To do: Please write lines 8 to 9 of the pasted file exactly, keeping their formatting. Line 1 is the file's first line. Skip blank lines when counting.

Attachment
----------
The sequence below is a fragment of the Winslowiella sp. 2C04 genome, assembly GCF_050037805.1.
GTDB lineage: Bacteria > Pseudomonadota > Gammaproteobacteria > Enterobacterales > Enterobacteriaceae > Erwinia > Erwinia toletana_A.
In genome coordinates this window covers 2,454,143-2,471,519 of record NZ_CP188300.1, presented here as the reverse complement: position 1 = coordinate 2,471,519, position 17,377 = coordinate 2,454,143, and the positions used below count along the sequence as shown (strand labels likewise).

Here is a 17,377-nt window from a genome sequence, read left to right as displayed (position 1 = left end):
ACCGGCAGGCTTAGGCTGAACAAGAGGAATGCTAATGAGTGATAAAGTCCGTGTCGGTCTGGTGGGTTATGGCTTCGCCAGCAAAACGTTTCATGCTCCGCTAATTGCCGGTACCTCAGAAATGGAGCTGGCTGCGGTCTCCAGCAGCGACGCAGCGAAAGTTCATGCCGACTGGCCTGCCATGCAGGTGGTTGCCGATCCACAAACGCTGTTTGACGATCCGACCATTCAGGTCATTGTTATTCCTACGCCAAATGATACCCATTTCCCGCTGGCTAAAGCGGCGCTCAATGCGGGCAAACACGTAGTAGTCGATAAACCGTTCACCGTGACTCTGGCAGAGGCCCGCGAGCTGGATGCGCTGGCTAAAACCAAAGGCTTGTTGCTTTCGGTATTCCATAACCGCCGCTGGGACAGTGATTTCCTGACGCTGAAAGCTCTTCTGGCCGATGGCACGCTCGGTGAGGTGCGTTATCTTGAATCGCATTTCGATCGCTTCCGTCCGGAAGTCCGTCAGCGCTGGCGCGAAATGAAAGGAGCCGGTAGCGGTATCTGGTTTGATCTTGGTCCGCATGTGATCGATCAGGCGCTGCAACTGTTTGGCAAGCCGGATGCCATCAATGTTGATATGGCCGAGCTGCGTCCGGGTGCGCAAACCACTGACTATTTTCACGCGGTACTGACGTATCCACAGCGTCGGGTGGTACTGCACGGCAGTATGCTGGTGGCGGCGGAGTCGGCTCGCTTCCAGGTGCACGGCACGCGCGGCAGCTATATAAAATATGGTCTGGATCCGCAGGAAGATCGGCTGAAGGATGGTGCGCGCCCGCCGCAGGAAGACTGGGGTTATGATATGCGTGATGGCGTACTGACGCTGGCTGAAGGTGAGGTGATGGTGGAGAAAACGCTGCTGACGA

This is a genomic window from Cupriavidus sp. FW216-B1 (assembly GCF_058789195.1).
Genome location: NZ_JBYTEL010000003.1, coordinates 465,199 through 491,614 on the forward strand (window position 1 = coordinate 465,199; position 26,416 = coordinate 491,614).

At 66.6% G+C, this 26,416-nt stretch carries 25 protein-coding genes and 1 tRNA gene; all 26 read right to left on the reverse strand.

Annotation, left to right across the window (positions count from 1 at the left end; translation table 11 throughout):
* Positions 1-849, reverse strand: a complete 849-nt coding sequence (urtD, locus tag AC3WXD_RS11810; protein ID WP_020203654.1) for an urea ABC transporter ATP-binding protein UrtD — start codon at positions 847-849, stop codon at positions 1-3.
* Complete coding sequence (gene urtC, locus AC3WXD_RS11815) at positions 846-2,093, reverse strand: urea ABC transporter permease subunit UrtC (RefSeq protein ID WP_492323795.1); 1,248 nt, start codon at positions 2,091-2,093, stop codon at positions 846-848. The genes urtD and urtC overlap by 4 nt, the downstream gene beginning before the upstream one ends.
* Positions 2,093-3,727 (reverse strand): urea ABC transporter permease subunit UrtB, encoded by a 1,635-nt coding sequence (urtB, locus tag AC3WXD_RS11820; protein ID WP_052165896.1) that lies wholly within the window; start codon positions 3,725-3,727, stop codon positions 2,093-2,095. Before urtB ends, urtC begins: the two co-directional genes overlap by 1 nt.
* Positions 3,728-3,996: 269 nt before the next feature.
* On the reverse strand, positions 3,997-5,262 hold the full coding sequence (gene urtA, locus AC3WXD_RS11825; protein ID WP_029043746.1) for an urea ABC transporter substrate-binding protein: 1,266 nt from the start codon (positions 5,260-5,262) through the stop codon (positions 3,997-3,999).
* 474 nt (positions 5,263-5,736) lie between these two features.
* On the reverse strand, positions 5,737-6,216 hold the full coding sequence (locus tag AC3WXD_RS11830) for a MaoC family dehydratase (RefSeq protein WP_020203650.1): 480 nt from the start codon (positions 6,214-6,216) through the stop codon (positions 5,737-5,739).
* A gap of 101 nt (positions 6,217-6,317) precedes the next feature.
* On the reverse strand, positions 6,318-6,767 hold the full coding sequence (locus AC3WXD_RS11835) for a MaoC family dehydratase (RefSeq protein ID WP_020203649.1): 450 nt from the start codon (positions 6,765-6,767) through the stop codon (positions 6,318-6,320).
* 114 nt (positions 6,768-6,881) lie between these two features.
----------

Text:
At 66.6% G+C, this 26,416-nt stretch carries 25 protein-coding genes and 1 tRNA gene; all 26 read right to left on the reverse strand.

Annotation, left to right across the window (positions count from 1 at the left end; translation table 11 throughout):